I do enjoy trying new shoes but it can be an expensive hobby and really frustrating when they don’t live up to expectations, sitting on the rack taunting you before finally donating them! As a fitness hobby, it keeps life interesting and I look at it as spending money on my health.
Half marathon is my preferred race distance but I do like to join my local parkrun regularly as well for a group run and coffee.
Thanks for sharing your experiences, thoughts and knowledge with everyone.
Wishing you a speedy recovery.
A close friend dealt with a setback after a marathon in version 2 of the 4%’s. They did a half (and some other shorter races) in them with no problems but starting having issues around mile 17 of the full. Ankle swelled up post-race. Was concerned it was a stress fracture. Thankfully, it was only tendonitis and it calmed down with a couple weeks rest.
I think way too many runners are looking past their biomechanics’ needs and just buying these shoes because they are “hot” and supply is limited.
Also, since the mileage is so low on these, people are afraid to try them on super long runs.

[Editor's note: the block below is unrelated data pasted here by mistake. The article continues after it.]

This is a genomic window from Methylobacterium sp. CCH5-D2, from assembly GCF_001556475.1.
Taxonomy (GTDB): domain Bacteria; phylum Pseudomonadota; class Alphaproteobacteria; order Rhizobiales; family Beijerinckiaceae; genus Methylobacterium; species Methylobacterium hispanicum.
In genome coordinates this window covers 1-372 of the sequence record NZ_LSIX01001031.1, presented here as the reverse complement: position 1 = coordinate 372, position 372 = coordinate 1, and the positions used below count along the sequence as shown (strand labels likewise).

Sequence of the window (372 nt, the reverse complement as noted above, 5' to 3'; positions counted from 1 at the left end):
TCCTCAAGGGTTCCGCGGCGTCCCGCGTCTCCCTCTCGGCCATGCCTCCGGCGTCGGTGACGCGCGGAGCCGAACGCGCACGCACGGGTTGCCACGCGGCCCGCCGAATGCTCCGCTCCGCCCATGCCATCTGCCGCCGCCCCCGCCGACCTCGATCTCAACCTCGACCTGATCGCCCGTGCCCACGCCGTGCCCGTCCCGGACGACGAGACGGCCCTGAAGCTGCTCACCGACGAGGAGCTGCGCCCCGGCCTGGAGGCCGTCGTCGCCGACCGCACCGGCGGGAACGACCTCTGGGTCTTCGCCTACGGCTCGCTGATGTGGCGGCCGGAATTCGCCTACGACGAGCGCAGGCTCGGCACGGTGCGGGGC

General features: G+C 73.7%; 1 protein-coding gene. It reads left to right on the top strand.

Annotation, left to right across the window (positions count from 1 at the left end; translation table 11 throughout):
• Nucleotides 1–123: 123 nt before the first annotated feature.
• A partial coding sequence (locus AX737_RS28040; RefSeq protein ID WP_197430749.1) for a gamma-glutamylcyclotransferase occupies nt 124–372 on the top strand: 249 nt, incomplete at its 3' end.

Does everyone forget that they were initially designed for elite men working towards a Sub2 marathon? Their needs are a hell of a lot different than us mere mortal runners who have much different bodies and running dynamics.
(And now that more companies are coming out with similar styles, I’m curious if runners will have the same experience in those?)
I appreciate this post so thank you for writing it all out in such detail. I totally understand when you see a shoe that makes everyone else so fast you want to have that same advantage. But. . . you are right, it’s not going to work for everyone. I totally thought it worked for me after having raced 2 half marathons and done a 16 mile marathon pace run with no issues. It was the full marathon distance that did me in. Anyway, I hope that your achilles feel better soon and you can go back out there and crush it.